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Craig Parshall, General Counsel


The Censored Ghost of Christmas
Yet to Come

January 5, 2011

“Ghost of the Future!” he exclaimed, “I fear you more than any
Spectre I have seen. But as your purpose is to do me good, and
as I hope to live to be another Man from what I was, I am prepared
to bear your company, and do it with a thankful heart.
Will you not speak to me?”

We are all familiar with Charles Dickens’ famous story, A Christmas Carol. It always seemed to me that it was that third ghost, the hooded grim reaper, who by means of his uncompromising images shown to Scrooge finally pushed the old miser into his final, moral repentance. But imagine for a moment that the censors slammed the book shut before Scrooge could get that final, full measure of truth. After all, aren’t such tales that are filled with warnings of death and judgment politically incorrect? Indeed, some modern commentators might even say that they are patently offensive to the 21st Century mind.

Fast forward to December 2010. Leave the printed page behind and shift gears to the new media technology. Enter the FCC. In the waning days before Christmas, the grim specter of censorship hung in the air as the Federal Communications Commission voted by a slim majority (3-2) to enforce a complex, yet viciously vague set of regulations to govern the Internet. I must admit, as I read the 89-page Report and Order “In the Matter of Preserving the Open Internet,” I had the sinking feeling that Dickens’ ghosts were about to be silenced; that despite the repeated assurances from those three, pro-web regulation Commissioners that these controversial rules were really for our own good – that the regulations would preserve “free expression” – in fact, the actual rules they have created provide a ghastly opportunity for anti-Christian censorship.

The regulations state that providers of Internet services can restrict, slow down, or even block any web content that they wish as long as they can argue that it constitutes “reasonable network management.” So, what does that mean? While the Commissioners waxed eloquently about such rarified concepts as “transparency,” and “end-user control” in their ruling, they gave only one single sentence regarding the possibility that citizens could have their free speech views censored over the web under these rules. The Commissioners stated that if an Internet provider discriminates, as an example, “by slowing traffic from a particular blog because the broadband provider disagrees with the blogger’s message,” well then, the FCC majority says, “we would be concerned….”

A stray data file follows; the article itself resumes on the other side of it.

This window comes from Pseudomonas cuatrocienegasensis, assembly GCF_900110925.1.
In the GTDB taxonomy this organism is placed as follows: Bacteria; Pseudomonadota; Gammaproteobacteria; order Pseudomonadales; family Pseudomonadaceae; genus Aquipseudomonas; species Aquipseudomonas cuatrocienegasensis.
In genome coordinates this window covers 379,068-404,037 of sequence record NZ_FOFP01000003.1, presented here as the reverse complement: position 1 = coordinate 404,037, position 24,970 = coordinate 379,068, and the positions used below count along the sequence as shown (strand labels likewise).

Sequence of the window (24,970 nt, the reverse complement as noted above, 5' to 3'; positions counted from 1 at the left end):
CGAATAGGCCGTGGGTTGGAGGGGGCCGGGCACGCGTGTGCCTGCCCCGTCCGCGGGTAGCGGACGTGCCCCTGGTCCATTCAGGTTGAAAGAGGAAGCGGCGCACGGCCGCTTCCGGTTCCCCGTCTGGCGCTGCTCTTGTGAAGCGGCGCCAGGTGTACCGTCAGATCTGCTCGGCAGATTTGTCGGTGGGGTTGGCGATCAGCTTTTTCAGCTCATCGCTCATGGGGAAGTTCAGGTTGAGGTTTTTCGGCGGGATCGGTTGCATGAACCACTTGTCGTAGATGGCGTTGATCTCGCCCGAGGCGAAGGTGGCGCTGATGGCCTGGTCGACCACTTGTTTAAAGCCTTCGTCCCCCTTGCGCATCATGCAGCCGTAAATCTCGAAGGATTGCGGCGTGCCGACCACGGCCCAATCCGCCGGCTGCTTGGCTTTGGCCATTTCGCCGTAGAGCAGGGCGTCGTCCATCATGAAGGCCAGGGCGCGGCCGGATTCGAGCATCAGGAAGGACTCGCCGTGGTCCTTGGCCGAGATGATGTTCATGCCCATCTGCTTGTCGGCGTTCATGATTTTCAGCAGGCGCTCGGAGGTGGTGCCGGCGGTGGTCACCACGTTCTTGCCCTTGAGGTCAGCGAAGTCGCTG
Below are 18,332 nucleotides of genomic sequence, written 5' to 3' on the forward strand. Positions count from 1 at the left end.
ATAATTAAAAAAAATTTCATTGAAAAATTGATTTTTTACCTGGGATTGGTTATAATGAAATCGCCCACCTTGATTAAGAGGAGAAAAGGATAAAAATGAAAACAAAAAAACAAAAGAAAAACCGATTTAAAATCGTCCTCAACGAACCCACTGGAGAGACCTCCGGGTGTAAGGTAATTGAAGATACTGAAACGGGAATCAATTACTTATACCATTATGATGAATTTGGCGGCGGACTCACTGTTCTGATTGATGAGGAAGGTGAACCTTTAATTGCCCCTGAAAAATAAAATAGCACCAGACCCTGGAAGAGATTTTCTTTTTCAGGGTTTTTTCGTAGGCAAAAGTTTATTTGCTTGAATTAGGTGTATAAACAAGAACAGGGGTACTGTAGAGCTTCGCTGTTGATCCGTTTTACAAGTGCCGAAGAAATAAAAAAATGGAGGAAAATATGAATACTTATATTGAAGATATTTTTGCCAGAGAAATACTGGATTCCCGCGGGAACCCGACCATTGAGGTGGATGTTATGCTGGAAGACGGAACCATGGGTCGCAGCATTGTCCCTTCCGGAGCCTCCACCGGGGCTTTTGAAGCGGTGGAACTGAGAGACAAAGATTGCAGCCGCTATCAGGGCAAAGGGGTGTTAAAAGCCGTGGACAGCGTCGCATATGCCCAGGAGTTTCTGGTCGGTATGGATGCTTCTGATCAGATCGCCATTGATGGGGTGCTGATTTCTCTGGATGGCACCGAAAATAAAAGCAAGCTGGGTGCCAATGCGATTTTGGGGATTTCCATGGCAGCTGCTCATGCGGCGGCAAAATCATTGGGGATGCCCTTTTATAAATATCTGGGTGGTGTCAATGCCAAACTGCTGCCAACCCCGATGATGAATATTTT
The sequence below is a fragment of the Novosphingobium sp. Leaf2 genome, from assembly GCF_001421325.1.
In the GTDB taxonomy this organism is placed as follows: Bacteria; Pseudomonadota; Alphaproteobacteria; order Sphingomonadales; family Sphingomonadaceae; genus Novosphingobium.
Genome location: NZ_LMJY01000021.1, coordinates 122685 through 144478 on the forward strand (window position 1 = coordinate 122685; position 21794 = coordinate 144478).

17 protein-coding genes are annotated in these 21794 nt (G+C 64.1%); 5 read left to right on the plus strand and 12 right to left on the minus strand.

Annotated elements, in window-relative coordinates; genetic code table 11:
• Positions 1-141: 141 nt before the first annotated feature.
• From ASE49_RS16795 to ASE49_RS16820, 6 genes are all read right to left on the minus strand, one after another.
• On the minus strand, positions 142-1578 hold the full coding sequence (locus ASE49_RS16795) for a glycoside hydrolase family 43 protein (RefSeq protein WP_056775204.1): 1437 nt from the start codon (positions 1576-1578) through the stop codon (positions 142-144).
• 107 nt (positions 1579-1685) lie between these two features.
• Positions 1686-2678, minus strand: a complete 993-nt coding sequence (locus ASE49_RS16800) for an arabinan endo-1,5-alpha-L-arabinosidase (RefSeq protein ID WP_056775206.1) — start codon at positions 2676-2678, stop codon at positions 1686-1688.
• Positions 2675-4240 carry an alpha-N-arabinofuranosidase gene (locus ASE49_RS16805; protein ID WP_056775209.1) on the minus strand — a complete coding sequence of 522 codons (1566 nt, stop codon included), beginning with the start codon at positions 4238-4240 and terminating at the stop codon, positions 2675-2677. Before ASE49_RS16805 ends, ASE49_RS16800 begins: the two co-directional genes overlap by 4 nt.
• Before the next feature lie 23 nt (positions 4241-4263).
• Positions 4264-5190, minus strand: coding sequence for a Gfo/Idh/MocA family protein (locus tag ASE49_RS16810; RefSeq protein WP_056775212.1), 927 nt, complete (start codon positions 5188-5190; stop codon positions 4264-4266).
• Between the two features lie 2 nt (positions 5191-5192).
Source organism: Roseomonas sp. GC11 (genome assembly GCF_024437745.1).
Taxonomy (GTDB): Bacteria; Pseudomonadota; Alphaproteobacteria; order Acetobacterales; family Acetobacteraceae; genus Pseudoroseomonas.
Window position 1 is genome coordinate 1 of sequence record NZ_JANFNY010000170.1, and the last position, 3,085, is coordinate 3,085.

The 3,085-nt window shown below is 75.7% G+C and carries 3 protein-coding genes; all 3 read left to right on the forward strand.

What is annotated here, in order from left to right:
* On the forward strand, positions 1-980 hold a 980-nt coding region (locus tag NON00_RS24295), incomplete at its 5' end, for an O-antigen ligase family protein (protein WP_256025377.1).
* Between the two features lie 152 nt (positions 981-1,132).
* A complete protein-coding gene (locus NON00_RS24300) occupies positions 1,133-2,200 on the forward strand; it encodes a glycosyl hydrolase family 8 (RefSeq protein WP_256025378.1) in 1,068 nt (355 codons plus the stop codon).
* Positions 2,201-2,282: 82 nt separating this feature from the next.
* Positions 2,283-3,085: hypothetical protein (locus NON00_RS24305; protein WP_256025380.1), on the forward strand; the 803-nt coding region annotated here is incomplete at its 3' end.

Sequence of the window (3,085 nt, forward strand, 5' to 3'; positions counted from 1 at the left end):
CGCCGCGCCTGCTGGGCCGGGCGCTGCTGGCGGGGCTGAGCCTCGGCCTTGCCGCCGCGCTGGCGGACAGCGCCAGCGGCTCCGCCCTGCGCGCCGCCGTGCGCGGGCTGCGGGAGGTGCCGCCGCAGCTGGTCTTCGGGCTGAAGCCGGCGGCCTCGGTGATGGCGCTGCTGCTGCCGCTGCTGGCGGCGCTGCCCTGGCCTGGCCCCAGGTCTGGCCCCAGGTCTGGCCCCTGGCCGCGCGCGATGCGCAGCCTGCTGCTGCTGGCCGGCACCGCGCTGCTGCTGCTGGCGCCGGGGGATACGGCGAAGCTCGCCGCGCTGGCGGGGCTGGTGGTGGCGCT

“Concerned?” Is that it? Exactly how “concerned” would the three FCC Commissioners be? We have no way of knowing. Their order provides little guidance and much confusion. In fact, they refuse to delineate exactly what will, or will not, constitute “reasonable” actions of censorship by providers of Internet service, choosing instead to decide such matters “on a case-by-case basis, as complaints…arise.” I wouldn’t be so mistrustful of the FCC’s ruling, except

there are too many signposts littering the current cultural landscape, too many warnings letting us know of the pressures that will most certainly be brought to bear, attempting to censor Bible-based opinions off the Internet and off web-based platforms. Right now a clever video on YouTube is lampooning Apple’s CEO, Steve Jobs, depicting him as the dark lord of censorship for recently removing a Christian-based Manhattan Declaration off his company’s iPhone apps because of its biblical message. Because of this and similar threats, we have created the John Milton Project for Religious Free Speech in an effort to stop this push for blatant anti-Christian discrimination. Yet the irony is, that although John Milton, the 17th century poet and apologist for a Christian viewpoint, is the one who made the historic argument against tyrannical government censorship, those pundits who applaud him are the very same ones who seem to be saying that a little politically correct censorship might not be a bad thing after all. This week’s New York Times op-ed by law professor Stanley Fish, who takes the time to give a minor salute to Milton, nevertheless suggests that some of the opinions floating on the Internet need to be drained off, because we really can’t trust the truth to win out in the marketplace of ideas after all. In other words, viewpoints need to be managed on communications platforms. And carefully.

In the wake of the passage of federal hate crimes providing legal protection for sexual orientation and all of its variations, and Congress’ vote just before Christmas to strike down “Don’t Ask, Don’t Tell,” do we really believe that in this political climate the FCC will not be lobbied to permit some form of anti-Christian censorship by Internet service providers regarding gay rights issues? On that score, I can only second Tiny Tim’s benediction, and prefer to make it a prayer: God bless us, every one.